Asimina triloba
Common name: 
Common Pawpaw
Custard Apple
Pronunciation: 
a-SIM-i-na tri-LO-ba
Family: 
Annonaceae
Genus: 
Type: 
Broadleaf
Native to (or naturalized in) Oregon: 
No
  • Broadleaf deciduous shrubs or more commonly small trees, 15-20 ft (4.5-6 m) tall, but may reach twice that under favorable conditions.  Leaves alternate, simple, obovate-oblong, 15-30 cm long, short acuminate tip, the base gradually narrowing into a petiole, margin entire, medium to dark green, upper surface glabrous at maturity, pubescence on veins below; unpleasant odor when crushed; yellow fall color.   Flowers pallid purple, 4-5 cm across, on about 1 cm stalks, sepals greenish pubescent on outside, outer petals broad-ovate, rounded, later reflexed, inner petals smaller and pointed.  Fruit shape variable, rounded, ellipsoid to oblong, 5-12 cm long, greenish yellow, finally brown, edible, banana-pear flavored with a consistency of custard; contains 2-3 brown, flattened seeds, each 2-2.5 cm long.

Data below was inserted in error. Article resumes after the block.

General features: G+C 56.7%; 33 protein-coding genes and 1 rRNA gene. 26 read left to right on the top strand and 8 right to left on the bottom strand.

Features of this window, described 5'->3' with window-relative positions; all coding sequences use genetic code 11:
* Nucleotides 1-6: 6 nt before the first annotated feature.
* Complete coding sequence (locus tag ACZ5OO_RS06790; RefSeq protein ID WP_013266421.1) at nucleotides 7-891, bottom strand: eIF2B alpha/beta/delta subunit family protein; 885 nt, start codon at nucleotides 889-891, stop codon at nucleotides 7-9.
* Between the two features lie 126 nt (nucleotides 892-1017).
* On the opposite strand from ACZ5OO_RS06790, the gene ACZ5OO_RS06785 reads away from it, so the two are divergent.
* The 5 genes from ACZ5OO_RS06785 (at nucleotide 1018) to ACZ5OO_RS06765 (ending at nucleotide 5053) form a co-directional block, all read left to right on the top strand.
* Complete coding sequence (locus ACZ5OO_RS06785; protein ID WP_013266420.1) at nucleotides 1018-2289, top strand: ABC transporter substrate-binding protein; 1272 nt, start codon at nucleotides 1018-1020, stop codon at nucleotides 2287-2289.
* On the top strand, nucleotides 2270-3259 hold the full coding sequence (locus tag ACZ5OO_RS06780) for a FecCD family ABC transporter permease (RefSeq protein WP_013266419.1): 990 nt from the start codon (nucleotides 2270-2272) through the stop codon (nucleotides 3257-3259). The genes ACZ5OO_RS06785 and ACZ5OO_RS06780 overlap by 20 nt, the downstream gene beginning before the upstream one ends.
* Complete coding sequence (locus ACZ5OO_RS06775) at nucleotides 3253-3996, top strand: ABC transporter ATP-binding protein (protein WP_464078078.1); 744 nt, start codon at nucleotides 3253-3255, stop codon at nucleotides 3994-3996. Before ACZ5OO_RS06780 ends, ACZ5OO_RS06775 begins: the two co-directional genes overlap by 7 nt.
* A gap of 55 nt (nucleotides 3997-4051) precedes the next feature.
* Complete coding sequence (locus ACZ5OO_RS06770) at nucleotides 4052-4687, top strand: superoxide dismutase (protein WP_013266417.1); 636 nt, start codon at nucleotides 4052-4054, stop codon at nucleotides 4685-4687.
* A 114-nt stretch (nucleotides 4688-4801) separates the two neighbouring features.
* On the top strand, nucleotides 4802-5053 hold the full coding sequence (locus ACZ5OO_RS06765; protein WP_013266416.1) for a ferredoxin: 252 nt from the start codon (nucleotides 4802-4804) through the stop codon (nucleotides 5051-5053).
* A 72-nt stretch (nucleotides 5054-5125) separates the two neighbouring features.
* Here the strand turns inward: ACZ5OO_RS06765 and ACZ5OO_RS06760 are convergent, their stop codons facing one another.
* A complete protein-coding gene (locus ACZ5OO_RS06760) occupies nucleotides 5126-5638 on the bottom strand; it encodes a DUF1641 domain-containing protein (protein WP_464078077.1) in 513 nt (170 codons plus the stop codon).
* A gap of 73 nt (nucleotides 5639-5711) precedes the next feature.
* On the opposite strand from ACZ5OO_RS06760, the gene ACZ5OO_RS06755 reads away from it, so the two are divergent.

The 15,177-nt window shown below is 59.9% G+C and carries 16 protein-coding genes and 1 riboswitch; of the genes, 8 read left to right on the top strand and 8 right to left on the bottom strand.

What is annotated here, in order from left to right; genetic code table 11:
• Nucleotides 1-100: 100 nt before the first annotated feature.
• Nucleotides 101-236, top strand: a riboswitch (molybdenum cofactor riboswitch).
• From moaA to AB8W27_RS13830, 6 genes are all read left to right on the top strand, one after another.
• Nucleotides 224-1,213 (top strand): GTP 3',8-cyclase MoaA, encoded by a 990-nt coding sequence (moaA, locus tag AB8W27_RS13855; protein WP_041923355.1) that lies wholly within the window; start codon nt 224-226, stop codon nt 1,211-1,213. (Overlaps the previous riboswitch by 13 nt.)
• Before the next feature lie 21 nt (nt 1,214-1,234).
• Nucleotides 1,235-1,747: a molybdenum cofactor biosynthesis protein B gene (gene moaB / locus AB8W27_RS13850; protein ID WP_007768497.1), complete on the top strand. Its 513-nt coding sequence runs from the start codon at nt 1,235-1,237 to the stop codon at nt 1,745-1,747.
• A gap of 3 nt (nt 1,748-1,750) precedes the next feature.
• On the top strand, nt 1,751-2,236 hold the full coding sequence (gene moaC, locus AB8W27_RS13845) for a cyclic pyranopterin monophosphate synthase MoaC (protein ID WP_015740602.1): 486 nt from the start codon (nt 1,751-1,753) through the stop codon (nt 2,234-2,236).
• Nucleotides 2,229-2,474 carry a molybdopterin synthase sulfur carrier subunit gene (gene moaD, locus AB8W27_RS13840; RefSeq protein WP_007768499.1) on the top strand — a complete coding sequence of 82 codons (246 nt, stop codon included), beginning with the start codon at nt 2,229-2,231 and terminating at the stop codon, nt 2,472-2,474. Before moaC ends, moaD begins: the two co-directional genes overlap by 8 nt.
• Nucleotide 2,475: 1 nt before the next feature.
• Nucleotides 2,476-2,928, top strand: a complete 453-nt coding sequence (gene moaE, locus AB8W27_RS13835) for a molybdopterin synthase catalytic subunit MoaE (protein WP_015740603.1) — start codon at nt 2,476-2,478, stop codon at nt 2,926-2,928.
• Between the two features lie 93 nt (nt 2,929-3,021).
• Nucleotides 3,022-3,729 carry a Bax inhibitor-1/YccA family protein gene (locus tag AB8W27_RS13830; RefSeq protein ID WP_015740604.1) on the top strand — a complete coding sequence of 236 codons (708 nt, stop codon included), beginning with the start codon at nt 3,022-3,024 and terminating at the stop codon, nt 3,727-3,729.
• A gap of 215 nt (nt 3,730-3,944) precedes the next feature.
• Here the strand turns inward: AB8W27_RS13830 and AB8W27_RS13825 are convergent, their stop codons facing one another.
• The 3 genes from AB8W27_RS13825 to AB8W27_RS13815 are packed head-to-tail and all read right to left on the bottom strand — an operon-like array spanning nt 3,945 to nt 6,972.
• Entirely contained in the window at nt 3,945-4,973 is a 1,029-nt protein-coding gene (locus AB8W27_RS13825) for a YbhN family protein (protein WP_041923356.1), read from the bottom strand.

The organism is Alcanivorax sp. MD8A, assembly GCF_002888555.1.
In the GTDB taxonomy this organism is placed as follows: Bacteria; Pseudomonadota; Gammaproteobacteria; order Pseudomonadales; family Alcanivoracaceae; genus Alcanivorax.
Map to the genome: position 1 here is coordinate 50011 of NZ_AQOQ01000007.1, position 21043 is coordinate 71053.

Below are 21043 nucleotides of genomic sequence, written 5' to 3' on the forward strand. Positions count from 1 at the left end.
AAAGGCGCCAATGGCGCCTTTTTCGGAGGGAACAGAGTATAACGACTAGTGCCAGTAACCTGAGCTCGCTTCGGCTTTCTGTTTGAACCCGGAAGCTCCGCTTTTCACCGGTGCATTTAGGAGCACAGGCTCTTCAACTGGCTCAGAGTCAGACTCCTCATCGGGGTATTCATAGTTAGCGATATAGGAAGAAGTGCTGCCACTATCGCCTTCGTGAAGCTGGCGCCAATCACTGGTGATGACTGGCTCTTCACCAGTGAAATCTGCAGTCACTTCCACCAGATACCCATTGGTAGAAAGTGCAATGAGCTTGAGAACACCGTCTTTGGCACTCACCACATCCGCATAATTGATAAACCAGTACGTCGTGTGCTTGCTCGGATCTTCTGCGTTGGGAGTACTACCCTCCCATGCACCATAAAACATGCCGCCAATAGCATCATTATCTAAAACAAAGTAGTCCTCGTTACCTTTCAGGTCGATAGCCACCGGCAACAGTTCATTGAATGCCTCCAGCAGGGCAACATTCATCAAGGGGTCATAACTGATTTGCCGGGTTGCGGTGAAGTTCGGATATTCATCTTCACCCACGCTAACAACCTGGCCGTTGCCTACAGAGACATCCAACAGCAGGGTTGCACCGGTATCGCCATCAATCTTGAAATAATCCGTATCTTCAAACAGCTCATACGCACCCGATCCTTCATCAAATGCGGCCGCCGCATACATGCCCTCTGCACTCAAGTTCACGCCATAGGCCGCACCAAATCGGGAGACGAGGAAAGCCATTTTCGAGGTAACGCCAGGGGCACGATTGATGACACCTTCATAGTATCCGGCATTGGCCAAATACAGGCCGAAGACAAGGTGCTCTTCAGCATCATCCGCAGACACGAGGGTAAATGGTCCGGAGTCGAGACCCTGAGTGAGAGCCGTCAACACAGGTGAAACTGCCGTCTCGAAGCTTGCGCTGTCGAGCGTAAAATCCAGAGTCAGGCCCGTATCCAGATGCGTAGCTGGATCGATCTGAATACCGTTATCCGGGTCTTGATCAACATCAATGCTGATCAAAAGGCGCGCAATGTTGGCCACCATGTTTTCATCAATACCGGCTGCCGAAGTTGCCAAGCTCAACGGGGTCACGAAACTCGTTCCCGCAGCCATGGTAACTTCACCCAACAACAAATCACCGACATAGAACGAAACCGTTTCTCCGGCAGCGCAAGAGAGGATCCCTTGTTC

• Sun or shade, best in moist, fertile, deep, slightly acidic soil.
  • Hardy to USDA Zone 5  The most cold hardy of the Asimina species.       Native range extends from Ontario, north of Lake Erie, New York to Florida, and east to Nebraska and Texas.  Once common in the Mississippi valley and the first written reference to the tree and its fruit is in the chronicles of Hernando de Soto's expedition in the area in 1541.  A number of cultivars are available.  Commercial production of Pawpaw fruit is small but increasing.
  • triloba: refers to the 3-lobed calyx.
Click image to enlarge
  • plant habit

    plant habit

  • foliage

    foliage

  • leaves

    leaves

  • flowers

    flowers

  • developing fruit and leaves

    developing fruit and leaves

  • plant habit, fall

    plant habit, fall

  • leaves, fall

    leaves, fall

  • dormant twig and buds

    dormant twig and buds